Today we republish an article from an RSPB blog. It provides a fascinating insight into the birds of area just next to the proposed solar power station. In this one article I counted six Schedule 1 birds: Snow Bunting, Hen Harrier, Marsh Harrier, Peregrine, Bearded Tit, and Cetti’s Warbler.
There is a choice for the Graveney, Nagden and Cleve Marshes. Go with the proposed ‘managed retreat, strategy which would eventually make this land an inter-tidal version of that at Seasalter. Or we let the land become industrialised with 1 million solar panels which would make this area one of the world’s largest buildings. Which one do you think will help the birds on Seasalter?
Don’t forget to count the wildlife and report it!
Seasalter Levels Wetland Bird Surveys – an overview
26 May 2017
An update composed by Blean Woods and Seasalter Levels intern, Ben Lawson:
In a slight change to the blog, I am going to introduce you to Blean Woods’ associated reserve Seasalter Levels. Seasalter is a small town located to the west of Whitstable and the reserve, while not yet open to the public, is comprised mainly of wet grassland with some patches of scrub and a reedbed.
Over the winter, we have been conducting WeBS (Wetland Bird Surveys) to monitor the numbers of non-breeding bird species that use the reserve. For each survey, there are 6 separate transects routes along which birds are recorded. These include; the LNR (‘local nature reserve’ – the wettest area of Seasalter), which has 2 transects within and Alberta (a small area of fields close to the coast). The land parcels known as Vikings and the Whitstable Bay Estate are areas that are currently only monitored by the RSPB with no current management influence and, finally; the Coastal transect from the Sportsman pub in Graveney to the Neptune pub in Whitstable. The coast is only monitored by the RSPB with no management control and all results on that particular transect being submitted to the BTO.
WeBS starts at Seasalter in September with highlights including 13 Gadwall on Vikings, a Peregrine Falcon on the LNR and 129 Ringed Plover along the coast.
In October, wader numbers began to rise with 84 Turnstone on the coast and 14 snipe recorded on the LNR along with our first Bearded tits! Redshank began to appear along the coast in November along with a small group of Snow bunting while a single Marsh Harrier continued its stay on the LNR. Curlew numbers were at their peak in December with a flock of 80 seen along the coast while Stonechat continued to make an appearance on the LNR. The real Christmas present this year was the appearance of a Hen harrier at Vikings.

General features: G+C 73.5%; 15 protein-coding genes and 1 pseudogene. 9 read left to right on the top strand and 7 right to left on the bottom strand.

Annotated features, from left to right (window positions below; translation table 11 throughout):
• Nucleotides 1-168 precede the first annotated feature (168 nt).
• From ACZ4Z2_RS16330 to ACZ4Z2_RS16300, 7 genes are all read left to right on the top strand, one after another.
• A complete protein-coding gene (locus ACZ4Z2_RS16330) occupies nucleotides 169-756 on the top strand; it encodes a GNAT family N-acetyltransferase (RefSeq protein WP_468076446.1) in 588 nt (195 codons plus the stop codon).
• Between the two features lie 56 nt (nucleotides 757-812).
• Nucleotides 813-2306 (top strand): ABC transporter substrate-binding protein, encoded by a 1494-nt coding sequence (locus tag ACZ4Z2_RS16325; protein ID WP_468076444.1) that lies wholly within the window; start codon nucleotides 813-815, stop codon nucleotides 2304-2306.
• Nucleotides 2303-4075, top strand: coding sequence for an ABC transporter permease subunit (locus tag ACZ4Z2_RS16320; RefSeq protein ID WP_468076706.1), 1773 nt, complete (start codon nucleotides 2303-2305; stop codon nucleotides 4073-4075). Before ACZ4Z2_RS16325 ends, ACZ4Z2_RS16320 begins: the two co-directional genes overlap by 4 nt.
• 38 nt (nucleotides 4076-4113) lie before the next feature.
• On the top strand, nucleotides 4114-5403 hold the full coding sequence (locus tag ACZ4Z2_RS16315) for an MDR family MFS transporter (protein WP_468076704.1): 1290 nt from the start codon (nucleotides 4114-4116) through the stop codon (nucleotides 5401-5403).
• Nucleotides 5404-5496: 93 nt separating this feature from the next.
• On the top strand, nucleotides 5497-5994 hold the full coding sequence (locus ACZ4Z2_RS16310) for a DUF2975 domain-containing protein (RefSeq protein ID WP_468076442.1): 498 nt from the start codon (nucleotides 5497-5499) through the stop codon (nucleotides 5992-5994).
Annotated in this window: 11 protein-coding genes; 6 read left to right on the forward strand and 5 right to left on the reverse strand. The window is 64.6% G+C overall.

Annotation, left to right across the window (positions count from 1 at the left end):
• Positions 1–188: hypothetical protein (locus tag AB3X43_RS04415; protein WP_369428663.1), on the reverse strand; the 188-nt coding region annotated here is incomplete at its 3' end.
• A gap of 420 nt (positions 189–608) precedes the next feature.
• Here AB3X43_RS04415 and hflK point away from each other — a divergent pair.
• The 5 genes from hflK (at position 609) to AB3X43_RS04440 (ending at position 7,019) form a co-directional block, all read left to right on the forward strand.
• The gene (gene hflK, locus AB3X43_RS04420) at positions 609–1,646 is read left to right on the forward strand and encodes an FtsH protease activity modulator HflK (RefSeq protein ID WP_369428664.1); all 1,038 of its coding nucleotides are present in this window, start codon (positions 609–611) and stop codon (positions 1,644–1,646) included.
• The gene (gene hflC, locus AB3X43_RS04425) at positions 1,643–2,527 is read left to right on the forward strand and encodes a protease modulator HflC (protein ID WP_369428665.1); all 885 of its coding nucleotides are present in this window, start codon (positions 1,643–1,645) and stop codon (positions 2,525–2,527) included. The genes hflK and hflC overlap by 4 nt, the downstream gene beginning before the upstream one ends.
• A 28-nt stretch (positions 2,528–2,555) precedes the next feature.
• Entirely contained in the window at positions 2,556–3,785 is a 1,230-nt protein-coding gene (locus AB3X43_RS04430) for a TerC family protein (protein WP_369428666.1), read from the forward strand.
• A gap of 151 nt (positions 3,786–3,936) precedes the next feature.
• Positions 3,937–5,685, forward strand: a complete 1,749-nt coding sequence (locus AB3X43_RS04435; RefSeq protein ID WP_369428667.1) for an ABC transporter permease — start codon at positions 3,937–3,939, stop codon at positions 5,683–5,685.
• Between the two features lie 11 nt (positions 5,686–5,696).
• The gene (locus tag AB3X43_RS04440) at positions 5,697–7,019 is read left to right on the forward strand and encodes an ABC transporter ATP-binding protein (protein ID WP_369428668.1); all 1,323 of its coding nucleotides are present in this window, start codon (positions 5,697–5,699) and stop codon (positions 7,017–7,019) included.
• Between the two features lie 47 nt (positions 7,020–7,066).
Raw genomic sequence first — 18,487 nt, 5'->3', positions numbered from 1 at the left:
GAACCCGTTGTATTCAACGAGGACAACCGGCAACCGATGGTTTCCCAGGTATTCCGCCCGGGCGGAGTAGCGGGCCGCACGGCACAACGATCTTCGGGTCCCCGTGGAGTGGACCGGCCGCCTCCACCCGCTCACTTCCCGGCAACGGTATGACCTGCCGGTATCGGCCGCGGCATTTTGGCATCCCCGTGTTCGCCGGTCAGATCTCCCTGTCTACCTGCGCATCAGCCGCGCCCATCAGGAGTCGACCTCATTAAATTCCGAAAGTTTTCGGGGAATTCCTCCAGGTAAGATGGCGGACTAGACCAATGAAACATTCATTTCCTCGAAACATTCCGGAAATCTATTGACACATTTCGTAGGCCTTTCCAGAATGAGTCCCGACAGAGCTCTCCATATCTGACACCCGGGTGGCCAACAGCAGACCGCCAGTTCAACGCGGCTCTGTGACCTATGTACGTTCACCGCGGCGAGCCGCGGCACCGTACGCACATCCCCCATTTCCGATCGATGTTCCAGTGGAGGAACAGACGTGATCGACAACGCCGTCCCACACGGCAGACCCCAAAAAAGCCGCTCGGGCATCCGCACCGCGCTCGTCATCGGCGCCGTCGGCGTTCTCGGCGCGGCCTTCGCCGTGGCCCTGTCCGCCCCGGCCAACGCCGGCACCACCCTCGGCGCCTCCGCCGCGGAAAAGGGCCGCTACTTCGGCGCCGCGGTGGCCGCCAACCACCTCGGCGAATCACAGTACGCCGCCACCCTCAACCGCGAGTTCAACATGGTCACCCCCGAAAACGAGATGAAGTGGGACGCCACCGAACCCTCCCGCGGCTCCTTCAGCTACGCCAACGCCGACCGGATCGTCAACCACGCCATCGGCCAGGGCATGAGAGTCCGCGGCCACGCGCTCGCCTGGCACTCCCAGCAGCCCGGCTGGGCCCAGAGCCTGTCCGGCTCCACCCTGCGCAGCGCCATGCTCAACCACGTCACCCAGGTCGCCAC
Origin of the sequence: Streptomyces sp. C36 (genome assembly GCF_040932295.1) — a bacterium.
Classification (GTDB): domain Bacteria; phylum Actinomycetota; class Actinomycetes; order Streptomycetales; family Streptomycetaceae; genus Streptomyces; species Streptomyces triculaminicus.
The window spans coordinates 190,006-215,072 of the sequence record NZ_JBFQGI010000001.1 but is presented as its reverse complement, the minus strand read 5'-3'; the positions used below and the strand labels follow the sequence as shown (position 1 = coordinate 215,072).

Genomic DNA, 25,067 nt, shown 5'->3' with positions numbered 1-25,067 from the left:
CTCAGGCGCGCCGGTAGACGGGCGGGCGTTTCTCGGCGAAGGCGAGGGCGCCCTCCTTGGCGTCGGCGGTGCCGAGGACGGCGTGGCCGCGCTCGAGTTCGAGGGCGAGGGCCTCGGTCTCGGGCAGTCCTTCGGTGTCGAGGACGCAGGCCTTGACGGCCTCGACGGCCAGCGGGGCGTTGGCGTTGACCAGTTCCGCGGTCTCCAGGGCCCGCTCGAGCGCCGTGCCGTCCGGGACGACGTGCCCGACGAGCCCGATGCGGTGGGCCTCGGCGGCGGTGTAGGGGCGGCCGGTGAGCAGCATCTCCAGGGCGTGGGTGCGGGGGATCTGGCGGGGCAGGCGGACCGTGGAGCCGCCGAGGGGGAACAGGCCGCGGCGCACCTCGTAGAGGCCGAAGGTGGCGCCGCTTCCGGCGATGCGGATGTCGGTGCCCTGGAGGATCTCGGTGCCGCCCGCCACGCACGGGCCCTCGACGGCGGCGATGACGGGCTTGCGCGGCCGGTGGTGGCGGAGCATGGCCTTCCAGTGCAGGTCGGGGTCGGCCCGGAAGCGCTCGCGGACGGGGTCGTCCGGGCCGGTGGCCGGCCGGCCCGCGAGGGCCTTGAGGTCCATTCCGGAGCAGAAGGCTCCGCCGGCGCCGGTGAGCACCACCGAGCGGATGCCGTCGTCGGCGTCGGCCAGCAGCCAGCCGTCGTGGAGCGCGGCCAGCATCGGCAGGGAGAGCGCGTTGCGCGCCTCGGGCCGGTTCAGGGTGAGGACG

The new year brought with it some fresh highlights. Along with a small group of Sanderling and a flock of 506 Dunlin along the coast, Meadow pipits were present on both the LNR (24) and Alberta (28).
February gave us vast numbers of lapwing along the coast (347) along with a group of 96 Golden Plover while Curlew and Teal moved to the LNR and both Buzzards and Ravens were spotted at Vikings. The final WeBS took place in March and most of the autumn migrants were leaving our shores for their breeding grounds further north. With that being said, Brent geese gathered in large flocks on the coast (372) and Oystercatchers were again present. The real indication that Spring had truly arrived was the sight and sound of the Cetti’s warbler returning to our ditches.
As spring arrived WeBS finished to make way for Breeding Bird Surveys (BBS) which helps us create records for which birds use Seasalter as a breeding ground during the spring, with especially close attention paid to target wet grassland species Lapwing and Redshank!
All photos courtesy of Dave Smithhhh